This morning the Supreme handed down its ruling in Wyeth v. Levine. In its majority opinion, the Court rejected the argument of pharmaceutical giant Wyeth that the FDA’s approval of its label for Phenergan effectively “preempted” a tort suit brought against it by a patient claiming that the manufacturer failed to provide adequate warning about the dangers of the drug. The patient, Diana Levine, had the drug administered as part of treatment for a migraine, and ended up having her arm amputated after the drug reached an artery and killed tissue. Professor Mendelson issued the following statement:
Today's ruling is a critical victory not just for Diana Levine but for consumers across the nation. The case marks a setback for manufacturer’s efforts to deny Americans the basic right to go to court when they suffer injuries from flawed products or inadequate warnings.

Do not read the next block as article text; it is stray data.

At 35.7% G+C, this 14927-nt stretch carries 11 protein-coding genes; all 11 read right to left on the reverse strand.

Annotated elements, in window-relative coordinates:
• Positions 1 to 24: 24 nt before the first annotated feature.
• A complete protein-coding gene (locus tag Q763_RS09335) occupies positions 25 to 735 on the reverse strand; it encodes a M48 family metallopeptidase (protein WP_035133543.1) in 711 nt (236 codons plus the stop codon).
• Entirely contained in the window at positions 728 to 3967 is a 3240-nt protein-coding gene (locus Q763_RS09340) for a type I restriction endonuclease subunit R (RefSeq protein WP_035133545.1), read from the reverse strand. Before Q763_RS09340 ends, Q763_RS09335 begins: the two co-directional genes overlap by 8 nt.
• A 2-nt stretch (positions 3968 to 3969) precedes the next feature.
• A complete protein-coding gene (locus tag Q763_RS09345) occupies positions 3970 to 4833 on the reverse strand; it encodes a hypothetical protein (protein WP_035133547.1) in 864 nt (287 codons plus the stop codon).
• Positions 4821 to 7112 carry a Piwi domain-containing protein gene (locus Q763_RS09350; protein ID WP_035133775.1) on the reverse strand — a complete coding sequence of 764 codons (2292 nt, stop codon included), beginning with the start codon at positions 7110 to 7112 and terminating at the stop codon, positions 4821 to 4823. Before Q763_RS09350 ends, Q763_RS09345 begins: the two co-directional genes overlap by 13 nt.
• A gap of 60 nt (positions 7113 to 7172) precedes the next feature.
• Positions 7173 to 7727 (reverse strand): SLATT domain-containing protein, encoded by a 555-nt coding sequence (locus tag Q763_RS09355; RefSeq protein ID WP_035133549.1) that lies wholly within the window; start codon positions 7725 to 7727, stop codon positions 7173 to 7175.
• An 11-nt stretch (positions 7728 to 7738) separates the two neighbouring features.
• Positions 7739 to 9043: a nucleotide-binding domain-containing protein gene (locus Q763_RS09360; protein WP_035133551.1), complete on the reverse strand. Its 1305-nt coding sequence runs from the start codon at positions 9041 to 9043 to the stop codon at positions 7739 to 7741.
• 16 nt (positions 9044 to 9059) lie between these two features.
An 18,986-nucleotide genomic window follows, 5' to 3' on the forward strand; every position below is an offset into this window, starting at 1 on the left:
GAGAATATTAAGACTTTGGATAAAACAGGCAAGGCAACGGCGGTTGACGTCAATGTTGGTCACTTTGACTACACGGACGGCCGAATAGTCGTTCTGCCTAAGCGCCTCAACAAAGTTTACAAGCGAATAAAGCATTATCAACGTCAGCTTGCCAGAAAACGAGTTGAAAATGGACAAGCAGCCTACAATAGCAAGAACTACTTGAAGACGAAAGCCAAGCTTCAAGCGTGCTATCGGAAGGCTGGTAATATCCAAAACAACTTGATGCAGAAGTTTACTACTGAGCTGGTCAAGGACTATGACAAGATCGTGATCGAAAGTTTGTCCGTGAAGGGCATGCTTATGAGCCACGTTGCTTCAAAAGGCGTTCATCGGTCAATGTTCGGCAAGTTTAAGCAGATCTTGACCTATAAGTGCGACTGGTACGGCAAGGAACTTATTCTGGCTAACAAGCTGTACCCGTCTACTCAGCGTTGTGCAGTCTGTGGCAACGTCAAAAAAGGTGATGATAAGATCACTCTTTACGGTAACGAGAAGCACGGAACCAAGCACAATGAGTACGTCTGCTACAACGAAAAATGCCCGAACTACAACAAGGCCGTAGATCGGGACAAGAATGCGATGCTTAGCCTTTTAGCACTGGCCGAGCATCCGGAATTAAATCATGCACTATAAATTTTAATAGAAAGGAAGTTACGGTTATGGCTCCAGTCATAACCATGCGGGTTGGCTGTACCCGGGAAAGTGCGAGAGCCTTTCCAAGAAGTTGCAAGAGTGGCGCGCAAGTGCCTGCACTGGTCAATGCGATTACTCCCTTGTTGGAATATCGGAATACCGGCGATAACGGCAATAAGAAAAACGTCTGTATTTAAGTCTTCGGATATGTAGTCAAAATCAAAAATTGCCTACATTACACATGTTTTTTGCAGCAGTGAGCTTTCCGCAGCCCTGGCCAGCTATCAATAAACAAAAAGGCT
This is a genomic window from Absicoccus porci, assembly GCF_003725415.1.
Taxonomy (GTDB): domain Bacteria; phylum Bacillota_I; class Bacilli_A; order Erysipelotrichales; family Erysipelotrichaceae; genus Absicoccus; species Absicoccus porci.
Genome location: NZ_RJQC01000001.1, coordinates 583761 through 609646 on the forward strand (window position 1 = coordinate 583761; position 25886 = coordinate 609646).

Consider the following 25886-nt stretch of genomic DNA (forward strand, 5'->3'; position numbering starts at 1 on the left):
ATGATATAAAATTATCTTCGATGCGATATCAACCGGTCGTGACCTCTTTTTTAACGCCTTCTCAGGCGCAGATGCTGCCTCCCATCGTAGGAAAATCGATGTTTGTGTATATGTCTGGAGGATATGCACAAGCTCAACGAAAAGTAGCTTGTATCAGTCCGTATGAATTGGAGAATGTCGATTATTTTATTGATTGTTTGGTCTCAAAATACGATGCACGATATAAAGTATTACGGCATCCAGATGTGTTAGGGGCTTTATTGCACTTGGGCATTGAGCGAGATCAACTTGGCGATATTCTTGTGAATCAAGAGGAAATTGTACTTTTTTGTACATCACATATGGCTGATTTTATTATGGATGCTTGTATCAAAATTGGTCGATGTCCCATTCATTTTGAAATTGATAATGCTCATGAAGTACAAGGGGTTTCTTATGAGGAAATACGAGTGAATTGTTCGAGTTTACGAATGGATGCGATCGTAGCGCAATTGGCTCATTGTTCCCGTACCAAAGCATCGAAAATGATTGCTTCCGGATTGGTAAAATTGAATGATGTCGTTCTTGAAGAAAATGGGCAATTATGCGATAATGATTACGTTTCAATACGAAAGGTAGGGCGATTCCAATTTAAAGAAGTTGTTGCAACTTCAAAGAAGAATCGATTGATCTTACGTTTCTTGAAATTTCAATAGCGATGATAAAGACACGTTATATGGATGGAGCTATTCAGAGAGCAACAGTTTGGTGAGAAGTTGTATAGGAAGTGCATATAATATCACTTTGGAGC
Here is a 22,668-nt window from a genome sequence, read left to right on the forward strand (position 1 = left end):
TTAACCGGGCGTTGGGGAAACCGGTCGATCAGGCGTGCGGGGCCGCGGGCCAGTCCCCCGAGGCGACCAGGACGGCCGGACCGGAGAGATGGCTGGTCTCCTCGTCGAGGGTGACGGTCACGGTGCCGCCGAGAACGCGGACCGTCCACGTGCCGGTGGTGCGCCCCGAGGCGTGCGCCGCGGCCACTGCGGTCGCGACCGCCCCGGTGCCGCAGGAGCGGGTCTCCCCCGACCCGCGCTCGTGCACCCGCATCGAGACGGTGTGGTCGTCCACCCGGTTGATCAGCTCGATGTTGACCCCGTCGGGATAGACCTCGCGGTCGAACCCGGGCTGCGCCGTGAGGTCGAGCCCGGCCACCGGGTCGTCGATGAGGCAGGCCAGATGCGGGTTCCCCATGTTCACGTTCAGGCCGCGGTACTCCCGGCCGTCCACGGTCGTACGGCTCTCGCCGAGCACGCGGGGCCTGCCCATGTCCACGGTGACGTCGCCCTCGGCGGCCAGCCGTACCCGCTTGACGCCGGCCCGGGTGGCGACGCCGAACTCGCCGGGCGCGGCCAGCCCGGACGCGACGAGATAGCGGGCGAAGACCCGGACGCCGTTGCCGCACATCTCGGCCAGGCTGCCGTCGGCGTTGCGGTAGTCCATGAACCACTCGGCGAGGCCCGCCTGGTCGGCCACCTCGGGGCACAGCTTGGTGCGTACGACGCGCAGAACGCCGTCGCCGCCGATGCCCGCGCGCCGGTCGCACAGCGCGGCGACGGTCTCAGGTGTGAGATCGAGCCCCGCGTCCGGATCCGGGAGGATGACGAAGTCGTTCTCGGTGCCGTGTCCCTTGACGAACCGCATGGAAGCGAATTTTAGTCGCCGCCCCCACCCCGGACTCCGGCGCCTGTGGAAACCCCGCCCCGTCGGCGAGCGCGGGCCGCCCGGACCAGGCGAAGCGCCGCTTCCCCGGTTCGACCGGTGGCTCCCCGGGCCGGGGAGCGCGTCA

The Court rightly recognized the importance of state tort law as a necessary complement to federal regulation in responsibly protecting consumers. The Court noted that lawsuits like Ms. Levine’s reveal critical information about safety, give citizens an opportunity to be compensated for injury, and provide powerful incentives for manufacturers to continually improve the safety of their products and disclose safety risks.
When Congress wrote the law that guides the FDA pharmaceutical regulation, it steered clear of explicitly preempting state tort laws. The message from today's ruling is that if Congress had wanted to preempt a state tort laws, it needed to say so. The Court rightly held that a federal agency like the FDA can't simply preempt a state law on the strength of its own assertion."
Mendelson is a professor of law at the University of Michigan. She is co-author with fellow CPR Member Scholars William Funk, Thomas McGarity, Nina Mendelson, Sidney Shapiro, David Vladeck, and CPR Policy Analyst Matthew Shudtz, of several white papers focused on preemption issues. The Truth About Torts series is available at http://www.progressivereform.org/torts.cfm.